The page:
It’s not just about obtaining more interviews. Rather, the question becomes: How can we take those videos we have and help researchers pull out insights that are both relevant and consistent among these different people? It’s about Knowledge Management.
In terms of empathy programs, we see clients who want them, but we are also seeing a shift among organizations that already have these programs but are looking for ways to maximize their effectiveness.Clients are looking for ways to unlock the value of their data, to process information faster, and to extract those insights that lead to deeper empathy with consumers, which in turn leads to better decision-making organizationally and better business outcomes.
Insights teams have a place at the table now, no doubt about it. The bigger question is whether they can keep it.
So insights teams are really doing double-duty. They not only have to analyze how consumer segments are feeling at the present moment, but they also have to make predictions for the future.
Precisely. There has definitely been a shift toward what we call strategic foresight, coupled with another phenomenon called cooperative iteration.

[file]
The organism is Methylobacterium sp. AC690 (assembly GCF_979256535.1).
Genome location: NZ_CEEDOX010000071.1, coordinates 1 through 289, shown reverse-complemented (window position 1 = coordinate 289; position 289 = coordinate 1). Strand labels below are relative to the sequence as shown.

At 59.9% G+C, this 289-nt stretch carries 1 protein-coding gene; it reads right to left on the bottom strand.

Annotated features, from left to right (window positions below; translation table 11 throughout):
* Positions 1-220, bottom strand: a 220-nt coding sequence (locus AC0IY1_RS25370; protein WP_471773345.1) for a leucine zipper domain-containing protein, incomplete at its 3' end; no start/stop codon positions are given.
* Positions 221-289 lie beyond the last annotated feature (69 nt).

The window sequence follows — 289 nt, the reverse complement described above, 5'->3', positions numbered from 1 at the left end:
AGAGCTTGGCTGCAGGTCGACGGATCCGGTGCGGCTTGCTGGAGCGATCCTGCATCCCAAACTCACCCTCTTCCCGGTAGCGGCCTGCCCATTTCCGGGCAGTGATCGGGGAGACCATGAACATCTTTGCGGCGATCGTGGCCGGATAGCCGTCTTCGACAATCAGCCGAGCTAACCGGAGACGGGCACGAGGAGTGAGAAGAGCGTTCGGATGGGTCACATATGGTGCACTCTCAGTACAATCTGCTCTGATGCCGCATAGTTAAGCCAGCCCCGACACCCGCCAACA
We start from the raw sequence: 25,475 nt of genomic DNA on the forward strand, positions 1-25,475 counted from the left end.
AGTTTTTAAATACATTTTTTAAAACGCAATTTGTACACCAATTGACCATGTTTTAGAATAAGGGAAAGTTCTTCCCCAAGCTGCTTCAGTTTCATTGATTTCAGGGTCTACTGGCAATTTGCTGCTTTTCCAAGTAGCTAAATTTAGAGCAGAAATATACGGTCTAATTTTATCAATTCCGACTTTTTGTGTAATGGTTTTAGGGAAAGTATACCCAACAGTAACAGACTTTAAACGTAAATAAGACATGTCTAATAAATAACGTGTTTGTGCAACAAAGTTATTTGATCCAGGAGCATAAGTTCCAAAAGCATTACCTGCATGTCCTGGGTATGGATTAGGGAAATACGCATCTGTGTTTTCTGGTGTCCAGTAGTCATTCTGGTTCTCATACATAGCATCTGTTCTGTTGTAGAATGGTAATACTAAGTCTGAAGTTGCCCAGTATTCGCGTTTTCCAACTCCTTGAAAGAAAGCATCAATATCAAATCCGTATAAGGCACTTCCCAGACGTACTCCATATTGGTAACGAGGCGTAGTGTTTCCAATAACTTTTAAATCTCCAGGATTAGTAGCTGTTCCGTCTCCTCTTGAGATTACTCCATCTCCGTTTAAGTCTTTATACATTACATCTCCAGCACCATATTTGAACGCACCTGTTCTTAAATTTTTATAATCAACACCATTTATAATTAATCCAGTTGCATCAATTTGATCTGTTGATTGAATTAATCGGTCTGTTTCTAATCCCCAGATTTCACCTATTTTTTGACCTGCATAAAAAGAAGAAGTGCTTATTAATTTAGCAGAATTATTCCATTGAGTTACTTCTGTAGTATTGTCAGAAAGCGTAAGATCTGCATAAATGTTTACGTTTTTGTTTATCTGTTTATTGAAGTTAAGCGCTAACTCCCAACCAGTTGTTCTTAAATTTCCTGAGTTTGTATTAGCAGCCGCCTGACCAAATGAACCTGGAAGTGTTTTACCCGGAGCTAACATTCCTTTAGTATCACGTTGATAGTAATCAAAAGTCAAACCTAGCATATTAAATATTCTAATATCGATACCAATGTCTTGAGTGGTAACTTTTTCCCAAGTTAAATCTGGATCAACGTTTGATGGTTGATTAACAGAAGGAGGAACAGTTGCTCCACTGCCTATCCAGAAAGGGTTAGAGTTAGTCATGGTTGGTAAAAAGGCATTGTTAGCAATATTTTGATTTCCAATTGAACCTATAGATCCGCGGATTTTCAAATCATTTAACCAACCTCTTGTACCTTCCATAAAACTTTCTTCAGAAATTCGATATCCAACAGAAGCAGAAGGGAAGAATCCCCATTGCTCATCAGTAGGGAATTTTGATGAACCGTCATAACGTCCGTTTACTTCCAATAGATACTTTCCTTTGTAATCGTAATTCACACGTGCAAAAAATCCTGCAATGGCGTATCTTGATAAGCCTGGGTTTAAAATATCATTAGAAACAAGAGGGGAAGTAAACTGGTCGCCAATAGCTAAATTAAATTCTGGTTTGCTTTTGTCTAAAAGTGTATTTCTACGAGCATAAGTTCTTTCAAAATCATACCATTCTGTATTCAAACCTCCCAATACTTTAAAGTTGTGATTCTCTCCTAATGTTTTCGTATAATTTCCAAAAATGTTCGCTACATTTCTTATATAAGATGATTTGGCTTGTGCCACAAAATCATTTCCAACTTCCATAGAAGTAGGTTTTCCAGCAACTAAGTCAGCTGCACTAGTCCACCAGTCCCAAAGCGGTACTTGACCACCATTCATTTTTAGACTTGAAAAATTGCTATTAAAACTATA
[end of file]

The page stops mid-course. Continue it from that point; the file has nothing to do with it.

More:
For the past eighteen months, we’ve observed increased emphasis on suggestive “should” statements based on change motivators and strategic planning. So instead of looking backward and saying, okay, why were sales down last quarter, marketers are asked to share suggestive insights for the coming quarter. As I said, if insights teams want to keep their newly acquired seats in the boardroom, they will have to demonstrate some agility and foresight.
That brings us to cooperative iteration. As their roles continue to evolve, successful insights teams must work in concert with others across their respective organizations. When the pandemic rendered face-to-face contact unfeasible, the best insights teams performed a series of quick pivots, collaborating with researchers, designers, and product managers to bridge the gaps. They were doing video interviews, learning new qual tools, creating product mock-ups, experimenting with digital presentation.